The Rule of Lords blog has an extensive gallery of protest photographs contributed by ordinary citizens and a nationwide map showing the frequency and location of the 155 protest incidents which have taken place since August 17.
Bangkok Dazed quotes emails from friends in Myanmar: “One describes the current situation as ‘Very, very tense. Our school is getting closed down starting tomorrow. Don’t know what’s going to happen next.’ Another local said that “Here they started fighting in downtown today. It seems bad. I will write later. I don’t know how long we will have Internet … maybe they will cut soon.”
Burmese blogger Yangon Thu has many high-resolution digital photographs and this comment: “I even admire and love Daw Aung San Suu Kyi so much because she is an advocate for peace. However, I am ashamed to tell you that the more I see pictures of monks being bashed in the head, soldiers mistreating women and children, and other innocent civilians, I am tempted to go out and buy a gun so that I can shoot these cowards who have to use gun power against innocent people.”
Jotman has a running chronology of the military crackdown on the protester.
Now the military junta is reducing the internet connection bandwidth and we have to wait for a long time to see a page. Security forces block the route of demonstrations. Yesterday night, the junta announced to people in Rangoon and Mandalay not to leave their houses 9:00 PM to 5:00 AM. I think if the junta decides, they will cut off communication such as internet and telephone lines so that no information can be leaked to the outside world.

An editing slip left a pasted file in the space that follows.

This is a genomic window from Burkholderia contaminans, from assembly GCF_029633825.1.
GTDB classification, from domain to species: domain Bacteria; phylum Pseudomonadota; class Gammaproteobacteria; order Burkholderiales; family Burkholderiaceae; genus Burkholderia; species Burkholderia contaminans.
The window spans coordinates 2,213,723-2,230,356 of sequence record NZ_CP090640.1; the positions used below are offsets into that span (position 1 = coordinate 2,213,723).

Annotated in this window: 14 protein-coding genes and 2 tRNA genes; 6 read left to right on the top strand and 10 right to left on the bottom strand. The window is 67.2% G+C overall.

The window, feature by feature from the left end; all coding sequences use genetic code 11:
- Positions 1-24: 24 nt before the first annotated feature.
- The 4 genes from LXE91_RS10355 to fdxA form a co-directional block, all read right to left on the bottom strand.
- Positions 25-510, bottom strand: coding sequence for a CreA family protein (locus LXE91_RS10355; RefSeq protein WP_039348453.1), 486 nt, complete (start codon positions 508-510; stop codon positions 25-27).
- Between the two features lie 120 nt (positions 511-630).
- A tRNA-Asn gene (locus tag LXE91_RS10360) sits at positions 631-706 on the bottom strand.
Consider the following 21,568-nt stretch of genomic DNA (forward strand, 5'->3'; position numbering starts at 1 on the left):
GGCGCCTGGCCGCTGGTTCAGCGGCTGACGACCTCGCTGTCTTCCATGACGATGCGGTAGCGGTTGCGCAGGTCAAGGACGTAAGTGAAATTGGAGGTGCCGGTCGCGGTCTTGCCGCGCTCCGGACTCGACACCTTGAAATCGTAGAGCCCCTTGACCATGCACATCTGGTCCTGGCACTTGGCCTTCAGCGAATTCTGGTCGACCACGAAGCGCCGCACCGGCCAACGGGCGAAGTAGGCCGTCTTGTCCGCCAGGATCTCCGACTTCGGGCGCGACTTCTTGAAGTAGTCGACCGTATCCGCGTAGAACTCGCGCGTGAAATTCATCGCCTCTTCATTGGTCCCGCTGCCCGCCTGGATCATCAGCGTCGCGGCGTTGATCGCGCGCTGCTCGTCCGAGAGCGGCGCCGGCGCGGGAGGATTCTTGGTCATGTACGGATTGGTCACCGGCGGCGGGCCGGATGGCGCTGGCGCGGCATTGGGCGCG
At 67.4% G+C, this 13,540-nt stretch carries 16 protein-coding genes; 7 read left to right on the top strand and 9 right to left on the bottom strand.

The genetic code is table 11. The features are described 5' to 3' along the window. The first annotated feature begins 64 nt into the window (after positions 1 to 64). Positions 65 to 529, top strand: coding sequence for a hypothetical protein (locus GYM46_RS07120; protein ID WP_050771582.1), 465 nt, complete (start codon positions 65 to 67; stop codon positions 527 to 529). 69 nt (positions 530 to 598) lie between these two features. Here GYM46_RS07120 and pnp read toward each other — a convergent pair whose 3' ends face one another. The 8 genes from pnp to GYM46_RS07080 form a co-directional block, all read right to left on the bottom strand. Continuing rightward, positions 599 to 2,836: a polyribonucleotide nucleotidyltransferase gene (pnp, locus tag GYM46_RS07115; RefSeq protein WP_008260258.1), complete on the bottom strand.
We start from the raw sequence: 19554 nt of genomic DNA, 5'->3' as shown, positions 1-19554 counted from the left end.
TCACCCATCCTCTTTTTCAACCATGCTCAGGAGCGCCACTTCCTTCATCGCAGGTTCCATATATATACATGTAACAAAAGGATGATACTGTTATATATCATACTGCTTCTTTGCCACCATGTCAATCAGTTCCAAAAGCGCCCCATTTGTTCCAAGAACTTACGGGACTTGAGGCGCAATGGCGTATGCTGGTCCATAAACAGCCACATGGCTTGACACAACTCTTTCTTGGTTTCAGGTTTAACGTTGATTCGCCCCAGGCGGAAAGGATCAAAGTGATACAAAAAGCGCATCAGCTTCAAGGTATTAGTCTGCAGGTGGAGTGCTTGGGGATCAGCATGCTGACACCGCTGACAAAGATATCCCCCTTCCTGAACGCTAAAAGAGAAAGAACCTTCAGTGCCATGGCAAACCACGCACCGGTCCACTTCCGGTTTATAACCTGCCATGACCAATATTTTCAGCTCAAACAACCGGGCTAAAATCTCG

Burmanet reports that the phone lines of many pro-democracy activists have been cut. Singapore, Bloody Singapore has a roundup of rumors reported by Burmese bloggers. One, A Glimpse of My Life, reported weird rumors that the military is dropping “rain bombs” to cause precipitation. But he reports a few protesters still on the streets and Internet connectivity, while down for about four hours, came back on.
And Laura Bush gives this interview on VOA, “I want to say to the armed guards and to the soldiers: Don’t fire on your people, don’t fire on your neighbors. Join this movement.”